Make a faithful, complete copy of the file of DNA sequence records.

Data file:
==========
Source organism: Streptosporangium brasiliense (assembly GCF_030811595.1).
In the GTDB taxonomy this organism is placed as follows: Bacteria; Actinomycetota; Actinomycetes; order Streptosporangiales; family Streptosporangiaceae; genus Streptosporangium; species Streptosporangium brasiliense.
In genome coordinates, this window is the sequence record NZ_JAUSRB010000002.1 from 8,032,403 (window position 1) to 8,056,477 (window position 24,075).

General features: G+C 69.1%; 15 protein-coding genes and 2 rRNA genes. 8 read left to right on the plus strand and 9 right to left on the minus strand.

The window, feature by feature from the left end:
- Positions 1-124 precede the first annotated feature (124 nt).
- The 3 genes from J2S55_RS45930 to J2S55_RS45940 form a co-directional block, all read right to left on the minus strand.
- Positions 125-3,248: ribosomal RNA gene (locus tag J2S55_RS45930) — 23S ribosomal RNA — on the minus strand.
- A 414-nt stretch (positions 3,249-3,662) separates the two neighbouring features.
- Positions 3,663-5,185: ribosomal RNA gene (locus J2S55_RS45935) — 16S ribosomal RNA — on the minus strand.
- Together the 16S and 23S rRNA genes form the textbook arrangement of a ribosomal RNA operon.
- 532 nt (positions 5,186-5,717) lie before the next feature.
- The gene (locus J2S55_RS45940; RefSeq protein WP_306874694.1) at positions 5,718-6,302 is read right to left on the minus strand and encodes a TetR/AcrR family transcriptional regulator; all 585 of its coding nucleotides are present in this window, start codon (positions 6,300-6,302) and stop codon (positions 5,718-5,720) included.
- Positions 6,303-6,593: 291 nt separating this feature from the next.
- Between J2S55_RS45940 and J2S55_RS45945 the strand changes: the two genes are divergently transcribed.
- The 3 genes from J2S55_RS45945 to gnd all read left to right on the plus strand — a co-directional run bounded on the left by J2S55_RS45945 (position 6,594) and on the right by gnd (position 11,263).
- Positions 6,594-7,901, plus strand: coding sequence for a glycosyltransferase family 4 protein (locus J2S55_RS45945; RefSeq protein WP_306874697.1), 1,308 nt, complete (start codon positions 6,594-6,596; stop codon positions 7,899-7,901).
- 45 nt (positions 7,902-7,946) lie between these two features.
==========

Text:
Source organism: Streptosporangium brasiliense (assembly GCF_030811595.1).
In the GTDB taxonomy this organism is placed as follows: Bacteria; Actinomycetota; Actinomycetes; order Streptosporangiales; family Streptosporangiaceae; genus Streptosporangium; species Streptosporangium brasiliense.
In genome coordinates, this window is the sequence record NZ_JAUSRB010000002.1 from 8,032,403 (window position 1) to 8,056,477 (window position 24,075).

General features: G+C 69.1%; 15 protein-coding genes and 2 rRNA genes. 8 read left to right on the plus strand and 9 right to left on the minus strand.

The window, feature by feature from the left end:
- Positions 1-124 precede the first annotated feature (124 nt).
- The 3 genes from J2S55_RS45930 to J2S55_RS45940 form a co-directional block, all read right to left on the minus strand.
- Positions 125-3,248: ribosomal RNA gene (locus tag J2S55_RS45930) — 23S ribosomal RNA — on the minus strand.
- A 414-nt stretch (positions 3,249-3,662) separates the two neighbouring features.
- Positions 3,663-5,185: ribosomal RNA gene (locus J2S55_RS45935) — 16S ribosomal RNA — on the minus strand.
- Together the 16S and 23S rRNA genes form the textbook arrangement of a ribosomal RNA operon.
- 532 nt (positions 5,186-5,717) lie before the next feature.
- The gene (locus J2S55_RS45940; RefSeq protein WP_306874694.1) at positions 5,718-6,302 is read right to left on the minus strand and encodes a TetR/AcrR family transcriptional regulator; all 585 of its coding nucleotides are present in this window, start codon (positions 6,300-6,302) and stop codon (positions 5,718-5,720) included.
- Positions 6,303-6,593: 291 nt separating this feature from the next.
- Between J2S55_RS45940 and J2S55_RS45945 the strand changes: the two genes are divergently transcribed.
- The 3 genes from J2S55_RS45945 to gnd all read left to right on the plus strand — a co-directional run bounded on the left by J2S55_RS45945 (position 6,594) and on the right by gnd (position 11,263).
- Positions 6,594-7,901, plus strand: coding sequence for a glycosyltransferase family 4 protein (locus J2S55_RS45945; RefSeq protein WP_306874697.1), 1,308 nt, complete (start codon positions 6,594-6,596; stop codon positions 7,899-7,901).
- 45 nt (positions 7,902-7,946) lie between these two features.